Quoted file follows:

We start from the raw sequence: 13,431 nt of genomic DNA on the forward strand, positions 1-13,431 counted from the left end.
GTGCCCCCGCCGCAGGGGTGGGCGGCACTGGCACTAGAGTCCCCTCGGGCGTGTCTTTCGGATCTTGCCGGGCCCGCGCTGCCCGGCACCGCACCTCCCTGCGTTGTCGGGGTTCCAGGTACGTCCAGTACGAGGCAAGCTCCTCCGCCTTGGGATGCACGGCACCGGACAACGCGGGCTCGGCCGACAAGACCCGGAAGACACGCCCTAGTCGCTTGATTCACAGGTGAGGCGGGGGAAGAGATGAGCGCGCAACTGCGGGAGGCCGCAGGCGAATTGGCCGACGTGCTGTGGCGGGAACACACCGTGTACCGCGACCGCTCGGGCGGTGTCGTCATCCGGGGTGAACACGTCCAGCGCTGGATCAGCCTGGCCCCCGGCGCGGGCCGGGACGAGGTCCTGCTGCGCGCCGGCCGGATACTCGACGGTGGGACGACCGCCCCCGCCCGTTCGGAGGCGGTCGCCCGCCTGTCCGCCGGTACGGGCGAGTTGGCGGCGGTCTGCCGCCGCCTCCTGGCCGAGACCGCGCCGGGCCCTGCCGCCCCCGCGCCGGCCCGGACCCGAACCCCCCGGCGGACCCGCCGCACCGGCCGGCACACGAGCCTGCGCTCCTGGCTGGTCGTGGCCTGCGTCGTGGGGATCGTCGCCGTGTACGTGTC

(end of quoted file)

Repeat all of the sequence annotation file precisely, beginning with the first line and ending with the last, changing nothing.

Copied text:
We start from the raw sequence: 13,431 nt of genomic DNA on the forward strand, positions 1-13,431 counted from the left end.
GTGCCCCCGCCGCAGGGGTGGGCGGCACTGGCACTAGAGTCCCCTCGGGCGTGTCTTTCGGATCTTGCCGGGCCCGCGCTGCCCGGCACCGCACCTCCCTGCGTTGTCGGGGTTCCAGGTACGTCCAGTACGAGGCAAGCTCCTCCGCCTTGGGATGCACGGCACCGGACAACGCGGGCTCGGCCGACAAGACCCGGAAGACACGCCCTAGTCGCTTGATTCACAGGTGAGGCGGGGGAAGAGATGAGCGCGCAACTGCGGGAGGCCGCAGGCGAATTGGCCGACGTGCTGTGGCGGGAACACACCGTGTACCGCGACCGCTCGGGCGGTGTCGTCATCCGGGGTGAACACGTCCAGCGCTGGATCAGCCTGGCCCCCGGCGCGGGCCGGGACGAGGTCCTGCTGCGCGCCGGCCGGATACTCGACGGTGGGACGACCGCCCCCGCCCGTTCGGAGGCGGTCGCCCGCCTGTCCGCCGGTACGGGCGAGTTGGCGGCGGTCTGCCGCCGCCTCCTGGCCGAGACCGCGCCGGGCCCTGCCGCCCCCGCGCCGGCCCGGACCCGAACCCCCCGGCGGACCCGCCGCACCGGCCGGCACACGAGCCTGCGCTCCTGGCTGGTCGTGGCCTGCGTCGTGGGGATCGTCGCCGTGTACGTGTC